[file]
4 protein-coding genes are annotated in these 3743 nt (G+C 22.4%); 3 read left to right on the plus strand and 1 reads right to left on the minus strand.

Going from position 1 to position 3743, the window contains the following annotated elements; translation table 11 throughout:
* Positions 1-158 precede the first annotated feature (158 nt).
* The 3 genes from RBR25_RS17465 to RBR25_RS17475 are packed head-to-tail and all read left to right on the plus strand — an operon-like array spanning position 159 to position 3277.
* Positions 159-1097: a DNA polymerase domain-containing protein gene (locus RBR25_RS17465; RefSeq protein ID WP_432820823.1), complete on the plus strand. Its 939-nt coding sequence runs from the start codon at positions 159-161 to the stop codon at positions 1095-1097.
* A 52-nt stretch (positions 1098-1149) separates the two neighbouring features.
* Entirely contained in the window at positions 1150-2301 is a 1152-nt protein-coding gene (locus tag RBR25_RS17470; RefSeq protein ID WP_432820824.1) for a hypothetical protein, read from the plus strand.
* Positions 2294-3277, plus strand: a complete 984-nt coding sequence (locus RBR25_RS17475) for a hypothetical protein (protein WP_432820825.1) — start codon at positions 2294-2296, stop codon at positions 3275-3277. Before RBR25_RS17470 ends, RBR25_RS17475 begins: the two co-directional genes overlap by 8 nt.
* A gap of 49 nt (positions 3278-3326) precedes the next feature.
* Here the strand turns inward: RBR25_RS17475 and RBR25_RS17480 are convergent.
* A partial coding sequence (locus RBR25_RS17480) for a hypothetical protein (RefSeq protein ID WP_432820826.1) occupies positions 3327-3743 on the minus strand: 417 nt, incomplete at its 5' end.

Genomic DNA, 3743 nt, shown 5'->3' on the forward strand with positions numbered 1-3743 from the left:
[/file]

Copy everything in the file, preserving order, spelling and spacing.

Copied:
4 protein-coding genes are annotated in these 3743 nt (G+C 22.4%); 3 read left to right on the plus strand and 1 reads right to left on the minus strand.

Going from position 1 to position 3743, the window contains the following annotated elements; translation table 11 throughout:
* Positions 1-158 precede the first annotated feature (158 nt).
* The 3 genes from RBR25_RS17465 to RBR25_RS17475 are packed head-to-tail and all read left to right on the plus strand — an operon-like array spanning position 159 to position 3277.
* Positions 159-1097: a DNA polymerase domain-containing protein gene (locus RBR25_RS17465; RefSeq protein ID WP_432820823.1), complete on the plus strand. Its 939-nt coding sequence runs from the start codon at positions 159-161 to the stop codon at positions 1095-1097.
* A 52-nt stretch (positions 1098-1149) separates the two neighbouring features.
* Entirely contained in the window at positions 1150-2301 is a 1152-nt protein-coding gene (locus tag RBR25_RS17470; RefSeq protein ID WP_432820824.1) for a hypothetical protein, read from the plus strand.
* Positions 2294-3277, plus strand: a complete 984-nt coding sequence (locus RBR25_RS17475) for a hypothetical protein (protein WP_432820825.1) — start codon at positions 2294-2296, stop codon at positions 3275-3277. Before RBR25_RS17470 ends, RBR25_RS17475 begins: the two co-directional genes overlap by 8 nt.
* A gap of 49 nt (positions 3278-3326) precedes the next feature.
* Here the strand turns inward: RBR25_RS17475 and RBR25_RS17480 are convergent.
* A partial coding sequence (locus RBR25_RS17480) for a hypothetical protein (RefSeq protein ID WP_432820826.1) occupies positions 3327-3743 on the minus strand: 417 nt, incomplete at its 5' end.

Genomic DNA, 3743 nt, shown 5'->3' on the forward strand with positions numbered 1-3743 from the left: